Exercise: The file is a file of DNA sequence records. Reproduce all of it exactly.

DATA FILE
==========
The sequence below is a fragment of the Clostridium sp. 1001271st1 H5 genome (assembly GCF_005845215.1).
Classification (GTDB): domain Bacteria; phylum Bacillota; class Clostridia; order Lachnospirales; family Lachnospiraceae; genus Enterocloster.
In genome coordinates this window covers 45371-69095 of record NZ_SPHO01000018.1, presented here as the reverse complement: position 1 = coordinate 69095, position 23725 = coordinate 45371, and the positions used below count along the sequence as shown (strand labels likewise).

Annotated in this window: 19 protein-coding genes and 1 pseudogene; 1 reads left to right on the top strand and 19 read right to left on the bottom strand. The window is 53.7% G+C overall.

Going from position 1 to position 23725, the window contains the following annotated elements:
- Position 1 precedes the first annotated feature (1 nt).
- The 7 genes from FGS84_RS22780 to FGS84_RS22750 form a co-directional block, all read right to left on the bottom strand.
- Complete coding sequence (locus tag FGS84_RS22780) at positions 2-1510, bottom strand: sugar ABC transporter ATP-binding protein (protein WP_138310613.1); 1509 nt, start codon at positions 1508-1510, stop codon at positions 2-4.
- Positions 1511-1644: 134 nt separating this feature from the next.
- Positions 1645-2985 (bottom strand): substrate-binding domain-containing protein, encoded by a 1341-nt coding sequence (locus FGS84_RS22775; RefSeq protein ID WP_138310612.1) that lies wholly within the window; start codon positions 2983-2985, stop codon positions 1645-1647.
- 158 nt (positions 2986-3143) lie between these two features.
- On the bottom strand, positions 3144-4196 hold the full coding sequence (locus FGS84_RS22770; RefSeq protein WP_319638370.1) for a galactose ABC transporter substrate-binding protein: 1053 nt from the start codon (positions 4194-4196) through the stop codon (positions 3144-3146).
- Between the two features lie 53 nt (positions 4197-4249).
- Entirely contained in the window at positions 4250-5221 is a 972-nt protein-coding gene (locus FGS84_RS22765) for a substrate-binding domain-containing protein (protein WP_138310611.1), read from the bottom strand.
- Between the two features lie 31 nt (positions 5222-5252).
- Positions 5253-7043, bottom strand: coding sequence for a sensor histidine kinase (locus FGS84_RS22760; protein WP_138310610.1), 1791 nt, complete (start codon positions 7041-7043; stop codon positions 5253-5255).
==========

The sequence below is a fragment of the Clostridium sp. 1001271st1 H5 genome (assembly GCF_005845215.1).
Classification (GTDB): domain Bacteria; phylum Bacillota; class Clostridia; order Lachnospirales; family Lachnospiraceae; genus Enterocloster.
In genome coordinates this window covers 45371-69095 of record NZ_SPHO01000018.1, presented here as the reverse complement: position 1 = coordinate 69095, position 23725 = coordinate 45371, and the positions used below count along the sequence as shown (strand labels likewise).

Annotated in this window: 19 protein-coding genes and 1 pseudogene; 1 reads left to right on the top strand and 19 read right to left on the bottom strand. The window is 53.7% G+C overall.

Going from position 1 to position 23725, the window contains the following annotated elements:
- Position 1 precedes the first annotated feature (1 nt).
- The 7 genes from FGS84_RS22780 to FGS84_RS22750 form a co-directional block, all read right to left on the bottom strand.
- Complete coding sequence (locus tag FGS84_RS22780) at positions 2-1510, bottom strand: sugar ABC transporter ATP-binding protein (protein WP_138310613.1); 1509 nt, start codon at positions 1508-1510, stop codon at positions 2-4.
- Positions 1511-1644: 134 nt separating this feature from the next.
- Positions 1645-2985 (bottom strand): substrate-binding domain-containing protein, encoded by a 1341-nt coding sequence (locus FGS84_RS22775; RefSeq protein ID WP_138310612.1) that lies wholly within the window; start codon positions 2983-2985, stop codon positions 1645-1647.
- 158 nt (positions 2986-3143) lie between these two features.
- On the bottom strand, positions 3144-4196 hold the full coding sequence (locus FGS84_RS22770; RefSeq protein WP_319638370.1) for a galactose ABC transporter substrate-binding protein: 1053 nt from the start codon (positions 4194-4196) through the stop codon (positions 3144-3146).
- Between the two features lie 53 nt (positions 4197-4249).
- Entirely contained in the window at positions 4250-5221 is a 972-nt protein-coding gene (locus FGS84_RS22765) for a substrate-binding domain-containing protein (protein WP_138310611.1), read from the bottom strand.
- Between the two features lie 31 nt (positions 5222-5252).
- Positions 5253-7043, bottom strand: coding sequence for a sensor histidine kinase (locus FGS84_RS22760; protein WP_138310610.1), 1791 nt, complete (start codon positions 7041-7043; stop codon positions 5253-5255).